The high shelf is fixed at 12K and can be used to add that signature Neve sound. The waves here can be switched between 10 and 12K. It's just been modified a little bit in the plug-in version. Listen to this vocal as I boost with the high shelf. (music playing) The original 1073 mid-band has six fixed frequency points and no Q control.

The bandwidth automatically gets narrower as you choose higher frequencies. The Waves model I'm using has a few more frequency bands added for flexibility. The high-pass filter has a frequency selector with a slope of 18 dB per octave. Both EQs here are definitely what I would classify as boosting EQs, used more to alter the tone or character of a signal than clinically notching out problem spots. Many times, I'll use two EQs on a signal: one to clean things up or correct and another to apply the character component.

In this scenario, I will pair the Pultec or Neve with a normal channel-strip EQ and use both to achieve the desired result.

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This video is part of

Image for Foundations of Audio: EQ and Filters
Foundations of Audio: EQ and Filters

36 video lessons · 12851 viewers

Brian Lee White
Author

 
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  1. 3m 28s
    1. Welcome
      1m 36s
    2. What you should know before watching this course
      35s
    3. Using the exercise files
      58s
    4. Using the "Get In the Mix" Pro Tools and Logic Pro session files
      19s
  2. 15m 46s
    1. What are frequency and amplitude?
      2m 27s
    2. Measuring frequency
      1m 48s
    3. Measuring amplitude
      1m 58s
    4. The perception of frequency and amplitude
      4m 18s
    5. Frequency and pitch
      5m 15s
  3. 36m 10s
    1. What is an equalizer?
      4m 14s
    2. Hardware and software EQ
      1m 58s
    3. Understanding frequency and gain EQ controls
      3m 41s
    4. Using the bandwidth, or Q, EQ control
      5m 35s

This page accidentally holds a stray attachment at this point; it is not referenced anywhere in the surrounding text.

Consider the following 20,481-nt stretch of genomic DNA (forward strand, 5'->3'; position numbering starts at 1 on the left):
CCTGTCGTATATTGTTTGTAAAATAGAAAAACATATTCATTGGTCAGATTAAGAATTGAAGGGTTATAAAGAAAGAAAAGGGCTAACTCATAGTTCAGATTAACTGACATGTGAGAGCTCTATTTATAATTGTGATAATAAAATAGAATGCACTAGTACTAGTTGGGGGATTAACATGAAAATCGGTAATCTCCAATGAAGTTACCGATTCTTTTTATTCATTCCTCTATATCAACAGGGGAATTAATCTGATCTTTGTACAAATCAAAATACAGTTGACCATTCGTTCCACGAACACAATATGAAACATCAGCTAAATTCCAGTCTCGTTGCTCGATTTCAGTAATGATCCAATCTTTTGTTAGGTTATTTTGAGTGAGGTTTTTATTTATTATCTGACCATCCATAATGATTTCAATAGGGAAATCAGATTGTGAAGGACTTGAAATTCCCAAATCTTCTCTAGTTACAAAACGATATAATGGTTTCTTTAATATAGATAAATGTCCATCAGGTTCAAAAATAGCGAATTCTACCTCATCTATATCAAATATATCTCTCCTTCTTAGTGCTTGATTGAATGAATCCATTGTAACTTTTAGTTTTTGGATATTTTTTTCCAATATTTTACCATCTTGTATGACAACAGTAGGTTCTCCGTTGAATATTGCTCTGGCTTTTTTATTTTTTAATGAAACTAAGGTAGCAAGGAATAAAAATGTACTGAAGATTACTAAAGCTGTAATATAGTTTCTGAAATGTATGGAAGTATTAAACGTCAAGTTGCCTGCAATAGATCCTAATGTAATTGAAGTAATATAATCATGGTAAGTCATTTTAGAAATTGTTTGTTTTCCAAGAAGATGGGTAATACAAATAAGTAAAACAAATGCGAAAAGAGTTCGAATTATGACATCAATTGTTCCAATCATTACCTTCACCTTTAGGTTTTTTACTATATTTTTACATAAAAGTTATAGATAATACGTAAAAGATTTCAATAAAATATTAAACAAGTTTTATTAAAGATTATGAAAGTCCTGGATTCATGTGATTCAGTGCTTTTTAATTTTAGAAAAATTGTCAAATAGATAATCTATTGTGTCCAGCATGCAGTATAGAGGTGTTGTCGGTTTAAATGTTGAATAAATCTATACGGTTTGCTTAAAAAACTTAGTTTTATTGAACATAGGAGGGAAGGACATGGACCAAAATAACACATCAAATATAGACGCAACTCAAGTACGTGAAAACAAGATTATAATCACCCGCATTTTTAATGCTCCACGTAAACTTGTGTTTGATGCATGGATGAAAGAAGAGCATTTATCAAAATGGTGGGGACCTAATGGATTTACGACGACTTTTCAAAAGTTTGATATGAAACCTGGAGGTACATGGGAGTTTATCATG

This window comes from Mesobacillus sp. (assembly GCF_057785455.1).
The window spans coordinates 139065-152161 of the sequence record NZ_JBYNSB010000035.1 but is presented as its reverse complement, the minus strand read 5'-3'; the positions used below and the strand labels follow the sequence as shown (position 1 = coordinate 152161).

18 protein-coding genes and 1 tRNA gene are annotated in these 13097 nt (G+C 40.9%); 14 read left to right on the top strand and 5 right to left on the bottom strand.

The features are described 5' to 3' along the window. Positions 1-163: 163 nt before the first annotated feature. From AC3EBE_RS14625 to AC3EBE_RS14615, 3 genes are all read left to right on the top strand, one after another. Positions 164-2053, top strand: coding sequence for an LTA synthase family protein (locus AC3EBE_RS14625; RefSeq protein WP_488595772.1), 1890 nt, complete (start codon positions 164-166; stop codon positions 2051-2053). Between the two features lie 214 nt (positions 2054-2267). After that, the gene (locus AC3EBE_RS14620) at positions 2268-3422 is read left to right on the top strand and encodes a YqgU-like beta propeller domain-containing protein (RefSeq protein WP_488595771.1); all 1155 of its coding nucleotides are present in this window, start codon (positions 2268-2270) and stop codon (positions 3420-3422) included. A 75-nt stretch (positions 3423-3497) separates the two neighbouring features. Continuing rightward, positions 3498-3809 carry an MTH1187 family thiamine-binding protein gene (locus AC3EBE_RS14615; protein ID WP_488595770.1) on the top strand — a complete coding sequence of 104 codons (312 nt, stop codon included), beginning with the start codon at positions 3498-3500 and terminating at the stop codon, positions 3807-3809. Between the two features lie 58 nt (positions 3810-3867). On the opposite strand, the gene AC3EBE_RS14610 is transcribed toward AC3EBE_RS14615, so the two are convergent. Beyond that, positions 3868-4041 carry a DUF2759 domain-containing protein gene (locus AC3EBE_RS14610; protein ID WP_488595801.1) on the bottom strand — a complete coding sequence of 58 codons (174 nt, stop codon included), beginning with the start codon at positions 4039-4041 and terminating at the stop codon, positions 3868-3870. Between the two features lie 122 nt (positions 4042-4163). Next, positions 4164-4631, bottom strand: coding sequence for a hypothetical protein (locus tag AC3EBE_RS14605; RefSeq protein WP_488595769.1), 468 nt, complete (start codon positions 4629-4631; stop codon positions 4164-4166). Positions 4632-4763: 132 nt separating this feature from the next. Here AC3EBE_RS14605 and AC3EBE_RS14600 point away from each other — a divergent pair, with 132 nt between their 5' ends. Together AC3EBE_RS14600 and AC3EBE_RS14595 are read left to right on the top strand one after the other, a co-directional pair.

5. Parametric equalizers
      2m 36s
    6. Shelving filters
      5m 11s
    7. High- and low-pass filters
      5m 42s
    8. Putting it all together with multiband EQ
      3m 43s
    9. Using graphic EQ
      3m 30s
  4. 46m 13s
    1. Creating focus
      3m 47s
    2. Get in the Mix: Using EQ to fix problems and place elements in the mix
      8m 30s
    3. Get in the Mix: Creating complementary EQ curves
      9m 7s
    4. Get in the Mix: Creative EQ with the telephone effect
      5m 30s
    5. Get in the Mix: Frequency bracketing with filters
      5m 44s
    6. Get in the Mix: Automating EQ
      6m 18s
    7. Learning to listen
      3m 10s
    8. Balancing expectations from the recording process
      4m 7s
  5. 41m 14s
    1. Get in the Mix: EQing FX returns
      4m 29s
    2. Using common vintage-modeled EQs
      5m 2s
    3. Using frequency analyzers
      3m 44s
    4. Using harmonic generators to excite frequency content
      5m 44s
    5. EQ or compression first?
      3m 3s
    6. EQ and room acoustics: Is your room lying to you?
      6m 15s
    7. Boost or cut? The relative nature of EQ and headroom
      4m 0s
    8. Building healthy EQ strategies
      8m 57s
  6. 19s
    1. What's next and EQ summary
      19s
  7. 5m 51s
    1. A session with Brian Lee White
      5m 51s